Haynes applied the Page 69 Test to her latest novel, Under a Silent Moon, and reported the following:
Initially I was quite surprised to find a sex scene on page 69 of Under a Silent Moon, but in retrospect this shouldn’t have felt strange. Brace yourselves, readers, there’s a lot of sex in this book. At its heart is a tangled mess of relationships, liaisons, betrayals, indulgences and fetishes, the net result of a community of people with too much money and not enough morality, selfish people who indulge their whims without considering the consequences. And yet there are victims of all this grotty behaviour, and on page 69 we get a glimpse of some of the fallout: Flora, artist daughter of Nigel Maitland, an organised criminal who maintains an outwardly respectable career as a farmer, is mourning in private the loss of her former lover, Polly Leuchars, whose battered remains were discovered at the start of the book:Visit the official Elizabeth Haynes website and blog.Flora wasn’t in her studio. She was sitting in the car outside, looking up at the big windows, thinking of the canvas in there and wondering if she’d ever be able to look at it again. Crying again, of course. How long would it take before she could think of Polly and not cry? It wasn’t even as if they’d been together when it happened. It had finished months ago. But that didn’t stop the hurt, didn’t make it any less, didn’t make any bloody difference.Polly’s murder is the focus of the police enquiry at the heart of the story, led by DCI Louisa Smith, newly-promoted and with a lot to prove. What might have featured on page 69 is one of the many police documents included in the text: witness statements, intelligence, emails and reports, allowing the reader to get involved in the investigation. And Louisa’s team needs all the help they can get: a second body is found, with links to Polly’s death, and the pressure mounts for Louisa to get a result. But Lou is driven by more than a desire to secure a conviction – she genuinely cares about those left behind, the families and friends of the victims, the ones like Flora who are left heartbroken and grieving.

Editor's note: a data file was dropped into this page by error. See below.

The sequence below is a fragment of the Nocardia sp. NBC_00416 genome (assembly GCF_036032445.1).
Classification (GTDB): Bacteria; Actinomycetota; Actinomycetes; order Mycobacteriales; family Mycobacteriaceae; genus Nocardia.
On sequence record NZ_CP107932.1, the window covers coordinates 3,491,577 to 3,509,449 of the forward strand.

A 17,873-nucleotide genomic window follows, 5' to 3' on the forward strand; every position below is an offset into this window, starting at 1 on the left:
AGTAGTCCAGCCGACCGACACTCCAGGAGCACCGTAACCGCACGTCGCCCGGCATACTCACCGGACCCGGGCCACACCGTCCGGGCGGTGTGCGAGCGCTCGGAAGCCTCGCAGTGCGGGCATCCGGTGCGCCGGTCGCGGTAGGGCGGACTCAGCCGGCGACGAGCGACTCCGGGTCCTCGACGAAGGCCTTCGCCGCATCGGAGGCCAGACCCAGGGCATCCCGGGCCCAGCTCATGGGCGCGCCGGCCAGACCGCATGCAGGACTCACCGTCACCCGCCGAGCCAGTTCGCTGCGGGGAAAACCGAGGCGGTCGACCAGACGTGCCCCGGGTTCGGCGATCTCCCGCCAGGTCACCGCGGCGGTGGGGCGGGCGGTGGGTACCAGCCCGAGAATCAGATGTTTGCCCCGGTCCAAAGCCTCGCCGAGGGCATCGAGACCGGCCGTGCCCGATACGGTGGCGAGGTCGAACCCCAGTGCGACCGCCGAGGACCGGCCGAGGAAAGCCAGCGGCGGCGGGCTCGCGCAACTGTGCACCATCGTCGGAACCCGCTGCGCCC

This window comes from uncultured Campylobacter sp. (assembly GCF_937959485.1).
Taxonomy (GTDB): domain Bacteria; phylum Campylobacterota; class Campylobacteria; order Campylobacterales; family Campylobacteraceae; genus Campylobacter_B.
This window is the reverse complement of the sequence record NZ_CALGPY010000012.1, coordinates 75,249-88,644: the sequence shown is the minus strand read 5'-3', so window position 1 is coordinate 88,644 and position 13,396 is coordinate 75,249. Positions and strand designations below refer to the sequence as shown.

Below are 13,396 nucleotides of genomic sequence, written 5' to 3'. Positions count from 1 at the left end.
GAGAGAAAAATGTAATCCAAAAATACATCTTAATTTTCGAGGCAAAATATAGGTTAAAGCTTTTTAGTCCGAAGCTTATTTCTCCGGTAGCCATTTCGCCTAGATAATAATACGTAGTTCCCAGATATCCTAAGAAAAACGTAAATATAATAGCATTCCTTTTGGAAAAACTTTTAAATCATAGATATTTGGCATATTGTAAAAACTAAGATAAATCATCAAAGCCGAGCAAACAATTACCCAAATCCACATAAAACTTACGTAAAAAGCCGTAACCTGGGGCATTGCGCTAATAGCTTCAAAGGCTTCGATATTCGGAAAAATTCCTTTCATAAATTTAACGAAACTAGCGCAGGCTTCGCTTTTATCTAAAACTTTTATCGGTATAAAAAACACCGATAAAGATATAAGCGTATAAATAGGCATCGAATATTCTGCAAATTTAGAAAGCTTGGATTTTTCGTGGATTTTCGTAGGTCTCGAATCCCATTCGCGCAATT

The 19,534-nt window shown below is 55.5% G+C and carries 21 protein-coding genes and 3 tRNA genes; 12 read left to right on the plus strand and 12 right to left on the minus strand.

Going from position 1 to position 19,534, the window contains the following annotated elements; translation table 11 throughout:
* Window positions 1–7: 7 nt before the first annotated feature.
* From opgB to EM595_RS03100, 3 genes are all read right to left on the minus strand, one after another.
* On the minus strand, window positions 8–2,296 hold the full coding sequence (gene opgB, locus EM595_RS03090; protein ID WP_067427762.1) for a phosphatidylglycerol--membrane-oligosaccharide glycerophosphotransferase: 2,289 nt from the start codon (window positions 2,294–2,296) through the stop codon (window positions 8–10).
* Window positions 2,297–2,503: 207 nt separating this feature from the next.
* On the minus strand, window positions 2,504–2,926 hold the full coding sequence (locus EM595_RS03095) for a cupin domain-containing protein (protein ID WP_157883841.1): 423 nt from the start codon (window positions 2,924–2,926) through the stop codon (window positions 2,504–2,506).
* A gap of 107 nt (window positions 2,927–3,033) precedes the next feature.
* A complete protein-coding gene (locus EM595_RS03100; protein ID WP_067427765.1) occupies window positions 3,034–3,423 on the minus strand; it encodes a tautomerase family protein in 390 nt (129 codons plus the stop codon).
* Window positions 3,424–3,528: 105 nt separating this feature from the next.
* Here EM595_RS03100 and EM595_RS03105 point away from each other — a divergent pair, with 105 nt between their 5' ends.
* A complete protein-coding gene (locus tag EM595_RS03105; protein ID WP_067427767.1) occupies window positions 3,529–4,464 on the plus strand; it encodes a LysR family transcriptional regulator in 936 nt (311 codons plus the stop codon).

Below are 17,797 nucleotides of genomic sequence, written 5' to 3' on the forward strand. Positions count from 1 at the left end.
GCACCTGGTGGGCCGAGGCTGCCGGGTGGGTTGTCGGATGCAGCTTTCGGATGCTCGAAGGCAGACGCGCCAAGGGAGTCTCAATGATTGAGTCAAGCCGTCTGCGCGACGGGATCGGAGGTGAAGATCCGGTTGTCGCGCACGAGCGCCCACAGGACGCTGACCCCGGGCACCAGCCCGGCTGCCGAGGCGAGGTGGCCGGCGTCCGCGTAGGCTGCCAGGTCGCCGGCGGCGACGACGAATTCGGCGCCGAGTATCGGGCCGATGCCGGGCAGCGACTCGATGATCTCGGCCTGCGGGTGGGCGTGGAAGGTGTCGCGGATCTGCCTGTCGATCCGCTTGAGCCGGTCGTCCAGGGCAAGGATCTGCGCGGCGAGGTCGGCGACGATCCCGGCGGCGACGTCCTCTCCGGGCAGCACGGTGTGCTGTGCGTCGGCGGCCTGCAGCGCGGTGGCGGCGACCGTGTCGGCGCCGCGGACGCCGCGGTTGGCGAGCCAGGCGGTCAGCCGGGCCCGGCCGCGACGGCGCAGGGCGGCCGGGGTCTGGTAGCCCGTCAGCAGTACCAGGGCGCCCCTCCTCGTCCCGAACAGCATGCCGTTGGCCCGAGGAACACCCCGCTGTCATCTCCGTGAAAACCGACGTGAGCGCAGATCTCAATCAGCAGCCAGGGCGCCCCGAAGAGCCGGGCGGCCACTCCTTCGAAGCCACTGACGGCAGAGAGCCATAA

The canvas was huge, swirls of green and gold, flashes of navy, dots of bright red. It was an abstract, and it was based on the memories of what had happened in the top field at Hermitage Farm. The field where, on that hot spring day when the world had seemed so suddenly full of promise, Polly had kissed Flora for the first time. And then, when Flora had looked at her in amazement and kissed her back, Polly had pushed her gently into the shade of the trees, the buttons being undone one by one while Polly met her gaze and smiled at her surprise.
Read--Coffee with a Canine: Elizabeth Haynes & Bea.